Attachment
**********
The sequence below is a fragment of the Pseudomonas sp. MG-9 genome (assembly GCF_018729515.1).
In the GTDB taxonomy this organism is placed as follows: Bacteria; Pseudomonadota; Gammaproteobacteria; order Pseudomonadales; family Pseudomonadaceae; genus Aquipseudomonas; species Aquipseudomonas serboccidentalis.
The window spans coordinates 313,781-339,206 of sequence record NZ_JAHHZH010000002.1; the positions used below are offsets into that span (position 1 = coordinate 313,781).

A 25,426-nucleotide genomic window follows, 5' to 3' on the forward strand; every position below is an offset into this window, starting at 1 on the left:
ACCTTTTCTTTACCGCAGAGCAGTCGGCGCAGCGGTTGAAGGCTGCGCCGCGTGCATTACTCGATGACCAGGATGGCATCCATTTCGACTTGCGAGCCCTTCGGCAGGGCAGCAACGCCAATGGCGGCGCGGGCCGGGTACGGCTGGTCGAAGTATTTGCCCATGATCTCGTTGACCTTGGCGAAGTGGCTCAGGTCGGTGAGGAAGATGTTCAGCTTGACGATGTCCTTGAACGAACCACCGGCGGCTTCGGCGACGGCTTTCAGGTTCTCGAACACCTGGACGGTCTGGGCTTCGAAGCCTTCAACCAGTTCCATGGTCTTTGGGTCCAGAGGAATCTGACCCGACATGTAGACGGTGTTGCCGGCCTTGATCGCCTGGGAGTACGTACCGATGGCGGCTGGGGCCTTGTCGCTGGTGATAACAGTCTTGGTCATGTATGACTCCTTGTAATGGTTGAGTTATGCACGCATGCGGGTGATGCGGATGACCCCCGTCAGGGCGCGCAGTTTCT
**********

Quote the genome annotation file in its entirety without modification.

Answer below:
The sequence below is a fragment of the Pseudomonas sp. MG-9 genome (assembly GCF_018729515.1).
In the GTDB taxonomy this organism is placed as follows: Bacteria; Pseudomonadota; Gammaproteobacteria; order Pseudomonadales; family Pseudomonadaceae; genus Aquipseudomonas; species Aquipseudomonas serboccidentalis.
The window spans coordinates 313,781-339,206 of sequence record NZ_JAHHZH010000002.1; the positions used below are offsets into that span (position 1 = coordinate 313,781).

A 25,426-nucleotide genomic window follows, 5' to 3' on the forward strand; every position below is an offset into this window, starting at 1 on the left:
ACCTTTTCTTTACCGCAGAGCAGTCGGCGCAGCGGTTGAAGGCTGCGCCGCGTGCATTACTCGATGACCAGGATGGCATCCATTTCGACTTGCGAGCCCTTCGGCAGGGCAGCAACGCCAATGGCGGCGCGGGCCGGGTACGGCTGGTCGAAGTATTTGCCCATGATCTCGTTGACCTTGGCGAAGTGGCTCAGGTCGGTGAGGAAGATGTTCAGCTTGACGATGTCCTTGAACGAACCACCGGCGGCTTCGGCGACGGCTTTCAGGTTCTCGAACACCTGGACGGTCTGGGCTTCGAAGCCTTCAACCAGTTCCATGGTCTTTGGGTCCAGAGGAATCTGACCCGACATGTAGACGGTGTTGCCGGCCTTGATCGCCTGGGAGTACGTACCGATGGCGGCTGGGGCCTTGTCGCTGGTGATAACAGTCTTGGTCATGTATGACTCCTTGTAATGGTTGAGTTATGCACGCATGCGGGTGATGCGGATGACCCCCGTCAGGGCGCGCAGTTTCT